Last month, a grand jury issued a detailed indictment on international interference during the 2016 U.S. presidential election. Details in the indictment indicate that nation-state actors utilized encrypted tunnels to target vulnerabilities in election infrastructure, along with other attack methods.
Attacks that hide in encrypted tunnels are difficult to detect and block without a comprehensive machine identity protection program in place.
Security professionals have been discussing cyber attacks targeting election infrastructure well before July’s grand jury indictment. However, these concerns have come into sharp focus right now because there are many high-profile elections taking place this year.
Venafi recently surveyed over 400 IT security professionals in the U.S., U.K. and Australia to understand threats focused on the back end systems that support our election infrastructure. Unsurprisingly, the study reveals that 93% of security professionals are concerned about cyber attacks targeting election infrastructure and data.
Even more distressingly, 81% believe cyber criminals will target election data as it is transmitted between machines, software and hardware applications, and moved from local polling stations to central aggregation points.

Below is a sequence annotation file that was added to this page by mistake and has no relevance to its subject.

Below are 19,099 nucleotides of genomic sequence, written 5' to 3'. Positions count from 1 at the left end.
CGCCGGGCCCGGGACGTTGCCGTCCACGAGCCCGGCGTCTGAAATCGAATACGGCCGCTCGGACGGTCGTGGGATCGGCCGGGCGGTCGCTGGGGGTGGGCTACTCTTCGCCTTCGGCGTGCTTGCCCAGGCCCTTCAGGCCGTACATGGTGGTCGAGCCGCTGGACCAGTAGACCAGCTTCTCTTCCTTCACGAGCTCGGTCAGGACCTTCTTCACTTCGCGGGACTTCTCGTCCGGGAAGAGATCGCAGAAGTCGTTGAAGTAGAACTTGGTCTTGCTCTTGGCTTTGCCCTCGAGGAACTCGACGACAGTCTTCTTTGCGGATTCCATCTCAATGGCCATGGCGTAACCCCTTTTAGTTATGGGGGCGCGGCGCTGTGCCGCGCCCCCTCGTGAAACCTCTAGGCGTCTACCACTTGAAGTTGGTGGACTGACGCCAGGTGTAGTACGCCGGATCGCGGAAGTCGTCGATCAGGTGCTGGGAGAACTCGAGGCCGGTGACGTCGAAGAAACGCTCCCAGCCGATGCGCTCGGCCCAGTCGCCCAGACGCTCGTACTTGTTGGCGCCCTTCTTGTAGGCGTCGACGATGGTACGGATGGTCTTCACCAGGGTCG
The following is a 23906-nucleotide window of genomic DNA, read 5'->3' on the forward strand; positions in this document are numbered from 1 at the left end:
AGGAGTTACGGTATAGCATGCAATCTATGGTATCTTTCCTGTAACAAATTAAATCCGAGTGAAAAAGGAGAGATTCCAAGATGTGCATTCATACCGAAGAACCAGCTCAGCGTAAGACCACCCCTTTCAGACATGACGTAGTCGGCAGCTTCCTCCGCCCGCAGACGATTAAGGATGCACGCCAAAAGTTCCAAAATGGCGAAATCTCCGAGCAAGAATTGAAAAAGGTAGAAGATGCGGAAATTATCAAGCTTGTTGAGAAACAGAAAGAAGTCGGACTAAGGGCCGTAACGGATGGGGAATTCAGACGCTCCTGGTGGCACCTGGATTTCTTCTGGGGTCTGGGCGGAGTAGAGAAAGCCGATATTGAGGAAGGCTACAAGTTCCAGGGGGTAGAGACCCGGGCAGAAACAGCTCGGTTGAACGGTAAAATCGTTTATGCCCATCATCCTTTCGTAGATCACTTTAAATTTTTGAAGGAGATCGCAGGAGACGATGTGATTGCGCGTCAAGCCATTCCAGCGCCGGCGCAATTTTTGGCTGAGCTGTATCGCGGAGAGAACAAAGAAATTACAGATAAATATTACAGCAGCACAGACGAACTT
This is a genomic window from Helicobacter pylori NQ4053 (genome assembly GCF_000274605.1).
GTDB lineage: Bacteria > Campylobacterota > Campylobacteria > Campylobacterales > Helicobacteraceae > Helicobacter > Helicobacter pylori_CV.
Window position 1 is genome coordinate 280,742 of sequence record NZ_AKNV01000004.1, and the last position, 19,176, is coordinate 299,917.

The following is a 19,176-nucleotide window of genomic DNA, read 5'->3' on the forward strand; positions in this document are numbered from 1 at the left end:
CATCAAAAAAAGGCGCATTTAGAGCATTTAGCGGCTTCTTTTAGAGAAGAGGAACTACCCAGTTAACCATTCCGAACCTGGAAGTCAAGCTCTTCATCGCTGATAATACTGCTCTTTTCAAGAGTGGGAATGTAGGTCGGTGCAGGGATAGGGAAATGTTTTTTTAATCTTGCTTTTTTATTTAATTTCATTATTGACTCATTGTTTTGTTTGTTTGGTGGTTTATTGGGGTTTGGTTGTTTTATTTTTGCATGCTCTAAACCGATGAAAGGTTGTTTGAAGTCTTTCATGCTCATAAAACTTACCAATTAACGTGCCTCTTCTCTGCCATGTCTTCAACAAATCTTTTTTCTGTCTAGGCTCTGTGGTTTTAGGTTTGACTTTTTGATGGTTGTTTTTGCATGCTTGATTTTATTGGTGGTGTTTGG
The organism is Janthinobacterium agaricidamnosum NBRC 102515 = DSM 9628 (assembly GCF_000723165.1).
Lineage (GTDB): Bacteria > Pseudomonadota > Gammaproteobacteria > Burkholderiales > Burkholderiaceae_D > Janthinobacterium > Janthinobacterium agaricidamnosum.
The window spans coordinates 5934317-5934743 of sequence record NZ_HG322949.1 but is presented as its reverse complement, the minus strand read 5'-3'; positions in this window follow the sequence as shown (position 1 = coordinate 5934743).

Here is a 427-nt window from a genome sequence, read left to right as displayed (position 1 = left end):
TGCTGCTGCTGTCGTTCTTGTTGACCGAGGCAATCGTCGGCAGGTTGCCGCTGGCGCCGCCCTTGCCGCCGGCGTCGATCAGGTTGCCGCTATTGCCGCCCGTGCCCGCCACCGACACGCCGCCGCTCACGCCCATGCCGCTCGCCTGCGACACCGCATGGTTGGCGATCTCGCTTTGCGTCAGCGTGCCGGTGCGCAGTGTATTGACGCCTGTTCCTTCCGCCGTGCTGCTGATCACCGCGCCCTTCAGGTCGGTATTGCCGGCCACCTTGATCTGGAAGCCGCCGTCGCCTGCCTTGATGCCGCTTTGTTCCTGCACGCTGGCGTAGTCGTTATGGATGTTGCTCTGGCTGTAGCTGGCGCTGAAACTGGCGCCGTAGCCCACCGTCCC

“Security professionals clearly think that machine-to-machine communication in the electoral process is a high value asset for attackers targeting election results,” says Kevin Bocek, vice president of security strategy and threat intelligence for Venafi. “This is just one reason why governments around the world need to make the security of all encrypted, machine-to-machine communication their top concern.”
Additional findings from our study include:
Election systems are critical infrastructure. 95% believe election systems—including voting machines, software and back-end systems—should be considered critical infrastructure.
Voting machines are not the only vulnerable electoral assets. When asked what areas of election infrastructure were most vulnerable to cyber attackers:
54% say voting machines that collect election data.
52% say encrypted communications between polling stations and back-end election systems.
50% say systems that store voter registration data.
Security professionals are not confident in protection. Only 2% are very confident in their local, state and federal governments' abilities to detect cyber attacks targeting election infrastructure. In addition, only 3% are very confident in their local, state and federal governments' abilities to block them.
Attackers already have access to vulnerabilities and exploits. 64% believe vulnerabilities and exploits connected with election systems are available to cyber attackers on the dark web.
“Last year, attendees at DEF CON managed to find and take advantage of vulnerabilities in five different voting machine types within 24 hours,” says Jeff Hudson, CEO of Venafi. “While these findings were disturbing, conference attendees only examined a small portion of our election infrastructure. It’s clear to nearly all security professionals that the back-end systems that transmit, aggregate, tabulate, validate and store election data are at least as vulnerable to cyber attacks as voting machines.”
Are you concerned about cyber attacks on election infrastructure? Do you think election officials are prepared to defend against these attacks?